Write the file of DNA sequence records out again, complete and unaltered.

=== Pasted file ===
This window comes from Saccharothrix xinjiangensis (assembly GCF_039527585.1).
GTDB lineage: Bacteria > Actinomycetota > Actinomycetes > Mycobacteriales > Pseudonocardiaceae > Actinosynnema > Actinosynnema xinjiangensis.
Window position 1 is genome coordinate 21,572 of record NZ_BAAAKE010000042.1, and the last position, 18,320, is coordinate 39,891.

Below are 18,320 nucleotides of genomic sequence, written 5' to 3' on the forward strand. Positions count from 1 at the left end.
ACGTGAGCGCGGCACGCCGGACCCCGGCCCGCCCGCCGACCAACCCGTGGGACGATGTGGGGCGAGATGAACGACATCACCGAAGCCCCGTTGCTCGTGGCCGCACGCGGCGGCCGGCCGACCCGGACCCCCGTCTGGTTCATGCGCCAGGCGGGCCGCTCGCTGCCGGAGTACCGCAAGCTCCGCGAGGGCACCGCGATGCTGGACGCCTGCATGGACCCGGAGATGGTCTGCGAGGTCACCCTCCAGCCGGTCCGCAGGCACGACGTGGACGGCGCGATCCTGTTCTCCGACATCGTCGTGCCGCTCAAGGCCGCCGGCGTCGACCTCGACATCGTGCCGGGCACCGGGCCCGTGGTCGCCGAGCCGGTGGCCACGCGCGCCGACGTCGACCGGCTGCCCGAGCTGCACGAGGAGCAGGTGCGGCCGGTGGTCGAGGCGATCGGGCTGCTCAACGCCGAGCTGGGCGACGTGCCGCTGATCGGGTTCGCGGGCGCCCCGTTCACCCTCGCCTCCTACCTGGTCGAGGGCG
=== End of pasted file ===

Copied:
This window comes from Saccharothrix xinjiangensis (assembly GCF_039527585.1).
GTDB lineage: Bacteria > Actinomycetota > Actinomycetes > Mycobacteriales > Pseudonocardiaceae > Actinosynnema > Actinosynnema xinjiangensis.
Window position 1 is genome coordinate 21,572 of record NZ_BAAAKE010000042.1, and the last position, 18,320, is coordinate 39,891.

Below are 18,320 nucleotides of genomic sequence, written 5' to 3' on the forward strand. Positions count from 1 at the left end.
ACGTGAGCGCGGCACGCCGGACCCCGGCCCGCCCGCCGACCAACCCGTGGGACGATGTGGGGCGAGATGAACGACATCACCGAAGCCCCGTTGCTCGTGGCCGCACGCGGCGGCCGGCCGACCCGGACCCCCGTCTGGTTCATGCGCCAGGCGGGCCGCTCGCTGCCGGAGTACCGCAAGCTCCGCGAGGGCACCGCGATGCTGGACGCCTGCATGGACCCGGAGATGGTCTGCGAGGTCACCCTCCAGCCGGTCCGCAGGCACGACGTGGACGGCGCGATCCTGTTCTCCGACATCGTCGTGCCGCTCAAGGCCGCCGGCGTCGACCTCGACATCGTGCCGGGCACCGGGCCCGTGGTCGCCGAGCCGGTGGCCACGCGCGCCGACGTCGACCGGCTGCCCGAGCTGCACGAGGAGCAGGTGCGGCCGGTGGTCGAGGCGATCGGGCTGCTCAACGCCGAGCTGGGCGACGTGCCGCTGATCGGGTTCGCGGGCGCCCCGTTCACCCTCGCCTCCTACCTGGTCGAGGGCG